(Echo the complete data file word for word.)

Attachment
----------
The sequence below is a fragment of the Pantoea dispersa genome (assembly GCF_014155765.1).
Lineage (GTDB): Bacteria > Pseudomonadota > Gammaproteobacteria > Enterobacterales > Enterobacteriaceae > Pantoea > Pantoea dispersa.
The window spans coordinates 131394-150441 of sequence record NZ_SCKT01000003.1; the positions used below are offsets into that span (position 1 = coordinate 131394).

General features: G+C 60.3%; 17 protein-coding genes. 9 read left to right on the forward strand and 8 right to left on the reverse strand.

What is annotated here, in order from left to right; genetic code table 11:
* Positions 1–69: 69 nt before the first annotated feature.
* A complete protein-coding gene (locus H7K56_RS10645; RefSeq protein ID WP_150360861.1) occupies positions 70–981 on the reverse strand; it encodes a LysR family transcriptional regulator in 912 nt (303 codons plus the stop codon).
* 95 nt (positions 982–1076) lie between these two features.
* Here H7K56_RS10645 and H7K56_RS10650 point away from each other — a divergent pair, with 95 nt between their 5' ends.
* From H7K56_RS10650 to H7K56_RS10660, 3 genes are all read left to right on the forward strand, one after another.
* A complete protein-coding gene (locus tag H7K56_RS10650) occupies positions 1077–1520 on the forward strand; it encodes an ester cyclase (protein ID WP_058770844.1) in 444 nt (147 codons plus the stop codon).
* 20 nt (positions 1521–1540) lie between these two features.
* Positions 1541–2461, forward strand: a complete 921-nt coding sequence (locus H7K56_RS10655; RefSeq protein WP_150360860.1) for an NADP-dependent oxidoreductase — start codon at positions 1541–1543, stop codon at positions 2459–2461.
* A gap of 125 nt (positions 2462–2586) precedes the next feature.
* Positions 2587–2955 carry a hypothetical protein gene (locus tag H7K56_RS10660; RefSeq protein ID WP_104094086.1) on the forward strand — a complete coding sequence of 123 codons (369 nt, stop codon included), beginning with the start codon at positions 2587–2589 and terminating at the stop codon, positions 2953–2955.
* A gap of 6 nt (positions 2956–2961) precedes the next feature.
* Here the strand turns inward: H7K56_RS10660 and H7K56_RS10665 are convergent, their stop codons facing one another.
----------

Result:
The sequence below is a fragment of the Pantoea dispersa genome (assembly GCF_014155765.1).
Lineage (GTDB): Bacteria > Pseudomonadota > Gammaproteobacteria > Enterobacterales > Enterobacteriaceae > Pantoea > Pantoea dispersa.
The window spans coordinates 131394-150441 of sequence record NZ_SCKT01000003.1; the positions used below are offsets into that span (position 1 = coordinate 131394).

General features: G+C 60.3%; 17 protein-coding genes. 9 read left to right on the forward strand and 8 right to left on the reverse strand.

What is annotated here, in order from left to right; genetic code table 11:
* Positions 1–69: 69 nt before the first annotated feature.
* A complete protein-coding gene (locus H7K56_RS10645; RefSeq protein ID WP_150360861.1) occupies positions 70–981 on the reverse strand; it encodes a LysR family transcriptional regulator in 912 nt (303 codons plus the stop codon).
* 95 nt (positions 982–1076) lie between these two features.
* Here H7K56_RS10645 and H7K56_RS10650 point away from each other — a divergent pair, with 95 nt between their 5' ends.
* From H7K56_RS10650 to H7K56_RS10660, 3 genes are all read left to right on the forward strand, one after another.
* A complete protein-coding gene (locus tag H7K56_RS10650) occupies positions 1077–1520 on the forward strand; it encodes an ester cyclase (protein ID WP_058770844.1) in 444 nt (147 codons plus the stop codon).
* 20 nt (positions 1521–1540) lie between these two features.
* Positions 1541–2461, forward strand: a complete 921-nt coding sequence (locus H7K56_RS10655; RefSeq protein WP_150360860.1) for an NADP-dependent oxidoreductase — start codon at positions 1541–1543, stop codon at positions 2459–2461.
* A gap of 125 nt (positions 2462–2586) precedes the next feature.
* Positions 2587–2955 carry a hypothetical protein gene (locus tag H7K56_RS10660; RefSeq protein ID WP_104094086.1) on the forward strand — a complete coding sequence of 123 codons (369 nt, stop codon included), beginning with the start codon at positions 2587–2589 and terminating at the stop codon, positions 2953–2955.
* A gap of 6 nt (positions 2956–2961) precedes the next feature.
* Here the strand turns inward: H7K56_RS10660 and H7K56_RS10665 are convergent, their stop codons facing one another.